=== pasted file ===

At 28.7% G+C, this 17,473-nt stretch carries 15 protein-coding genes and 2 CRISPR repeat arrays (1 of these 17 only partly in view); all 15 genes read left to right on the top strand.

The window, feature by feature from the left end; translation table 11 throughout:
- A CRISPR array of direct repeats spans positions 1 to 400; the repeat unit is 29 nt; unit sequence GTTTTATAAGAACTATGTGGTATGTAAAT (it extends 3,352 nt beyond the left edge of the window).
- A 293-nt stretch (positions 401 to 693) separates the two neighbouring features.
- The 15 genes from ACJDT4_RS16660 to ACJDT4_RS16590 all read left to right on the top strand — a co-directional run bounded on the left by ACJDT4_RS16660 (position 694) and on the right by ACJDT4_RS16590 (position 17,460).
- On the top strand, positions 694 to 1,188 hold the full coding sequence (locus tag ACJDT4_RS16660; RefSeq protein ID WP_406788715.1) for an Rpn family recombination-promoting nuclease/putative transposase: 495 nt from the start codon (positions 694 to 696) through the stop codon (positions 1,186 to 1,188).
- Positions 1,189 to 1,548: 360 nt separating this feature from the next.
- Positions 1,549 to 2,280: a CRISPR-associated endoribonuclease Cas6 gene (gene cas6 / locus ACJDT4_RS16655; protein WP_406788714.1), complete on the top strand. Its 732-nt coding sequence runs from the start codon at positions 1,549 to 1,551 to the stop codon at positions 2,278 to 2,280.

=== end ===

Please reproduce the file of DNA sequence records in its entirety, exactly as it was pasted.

At 28.7% G+C, this 17,473-nt stretch carries 15 protein-coding genes and 2 CRISPR repeat arrays (1 of these 17 only partly in view); all 15 genes read left to right on the top strand.

The window, feature by feature from the left end; translation table 11 throughout:
- A CRISPR array of direct repeats spans positions 1 to 400; the repeat unit is 29 nt; unit sequence GTTTTATAAGAACTATGTGGTATGTAAAT (it extends 3,352 nt beyond the left edge of the window).
- A 293-nt stretch (positions 401 to 693) separates the two neighbouring features.
- The 15 genes from ACJDT4_RS16660 to ACJDT4_RS16590 all read left to right on the top strand — a co-directional run bounded on the left by ACJDT4_RS16660 (position 694) and on the right by ACJDT4_RS16590 (position 17,460).
- On the top strand, positions 694 to 1,188 hold the full coding sequence (locus tag ACJDT4_RS16660; RefSeq protein ID WP_406788715.1) for an Rpn family recombination-promoting nuclease/putative transposase: 495 nt from the start codon (positions 694 to 696) through the stop codon (positions 1,186 to 1,188).
- Positions 1,189 to 1,548: 360 nt separating this feature from the next.
- Positions 1,549 to 2,280: a CRISPR-associated endoribonuclease Cas6 gene (gene cas6 / locus ACJDT4_RS16655; protein WP_406788714.1), complete on the top strand. Its 732-nt coding sequence runs from the start codon at positions 1,549 to 1,551 to the stop codon at positions 2,278 to 2,280.